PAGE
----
These things are there: A.S. Byatt’s Possession

There are certain books that have things happening at different times and a great deal of what gives them their appeal is the way they fit together. I’ve written about a couple of them here before, The Anubis Gates and Dirk Gently’s Holistic Detective Agency. All of the books like this I can think of involve time travel except for A.S. Byatt’s Possession. Possession is an odd book, and I love it and re-read it frequently. It’s about scholars in 1987 trying to find out some precise events that happened in the late nineteenth century and which concern the relationship between two poets. But what it’s really about is the way we are what time has made of us, whether we know it or not, the way we exist in our time and place and circumstances and would be different in any other. The way it does this, the very precise way in which the theme is worked out in all the curlicues of the story, makes the experience of reading it more like reading SF than like a mainstream work.

Of course, it’s trivially easy to argue that it’s fantasy. The book contains a number of fantasy stories, or more precisely folk and fairy tales. But the feel of it is anything but fantastical. It’s not at all like fantasy to read. It’s like hard SF where the science is literary history.

Roland Mitchell, a young researcher, finds a draft of a letter by the Victorian poet Randolph Henry Ash. It feels urgent and important, and the book is his quest to follow that clue through all sorts of places nobody has been looking to find out what followed that letter, and having discovered that, to become himself a poet. In addition, the book has passages from Ash’s poems, passages from the poems and stories of Christabel La Motte, the other party in the correspondence, the correspondence itself, journals, memoirs, and lengthy passages that appear to be digressions but are not, about the research methods of Mortimer Cropper, Ash’s obsessed American biographer, and James Blackadder, his British editor. As well as all that, the book is about feminism—Victorian feminism, with La Motte, and modern day feminism with La Motte’s British and American defenders, Maud and Leonora. There are jokes about post-modernism, there are reflections on irony and sexuality, there’s a quest, and two love stories. It’s also wonderfully detailed, I mean it’s full of wonderful details of a kind nobody could make up, and because of the way it connects things up it positively invites you to connect them up and make your own pattern. I’ve probably left things out. It’s a big book and there’s a lot in it.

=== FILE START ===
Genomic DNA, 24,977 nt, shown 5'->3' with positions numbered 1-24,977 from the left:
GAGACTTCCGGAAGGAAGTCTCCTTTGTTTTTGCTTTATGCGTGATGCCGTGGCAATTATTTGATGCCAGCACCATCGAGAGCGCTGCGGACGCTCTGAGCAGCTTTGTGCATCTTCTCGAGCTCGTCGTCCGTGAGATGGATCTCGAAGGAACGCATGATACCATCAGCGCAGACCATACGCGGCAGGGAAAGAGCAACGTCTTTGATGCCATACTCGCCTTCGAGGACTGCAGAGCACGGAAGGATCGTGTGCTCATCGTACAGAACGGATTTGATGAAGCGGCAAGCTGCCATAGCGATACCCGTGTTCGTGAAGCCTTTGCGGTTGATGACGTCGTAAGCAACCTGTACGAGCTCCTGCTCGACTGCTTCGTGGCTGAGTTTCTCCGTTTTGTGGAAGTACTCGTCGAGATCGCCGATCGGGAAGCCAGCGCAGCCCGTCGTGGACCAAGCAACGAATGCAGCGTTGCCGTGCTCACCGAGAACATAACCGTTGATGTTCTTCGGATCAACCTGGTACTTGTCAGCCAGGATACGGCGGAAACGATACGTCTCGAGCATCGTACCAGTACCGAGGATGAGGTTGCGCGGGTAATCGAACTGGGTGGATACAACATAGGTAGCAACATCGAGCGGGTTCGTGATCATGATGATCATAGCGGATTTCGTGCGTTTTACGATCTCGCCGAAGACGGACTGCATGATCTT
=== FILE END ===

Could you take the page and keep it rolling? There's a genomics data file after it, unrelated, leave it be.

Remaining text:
“I don’t quite like it. There’s something unnaturally determined about it. Daemonic. I feel they have taken me over.”

“One always feels like that about one’s ancestors. Even very humble ones, if one has the luck to know them.”

What keeps me coming back to it, apart from my desire to hang out with the characters, is the way the story fits together and the way it reaches backwards into time. James Morrow said at Boreal last year that when he was writing The Last Witchfinder he realised that you could write going backwards into history in the same way you can going forwards into the future. The first thing I thought of was Stephenson’s Baroque Cycle, and the next thing I thought of was Possession. These books lean back into the weight of time with the perspective of distance and do things with it.

I mentioned it has the letters, the wonderful vibrant conversation of two poets. It would be worth reading just for that. It also has some very well-faked Victorian poetry, some of it actually good. And it has a description of reading, though not as astonishing a one as Delany’s in Stars in My Pocket. It’s one of the most intricate books I own, and I recommend it to anyone who can bear description and doesn’t require explosions.


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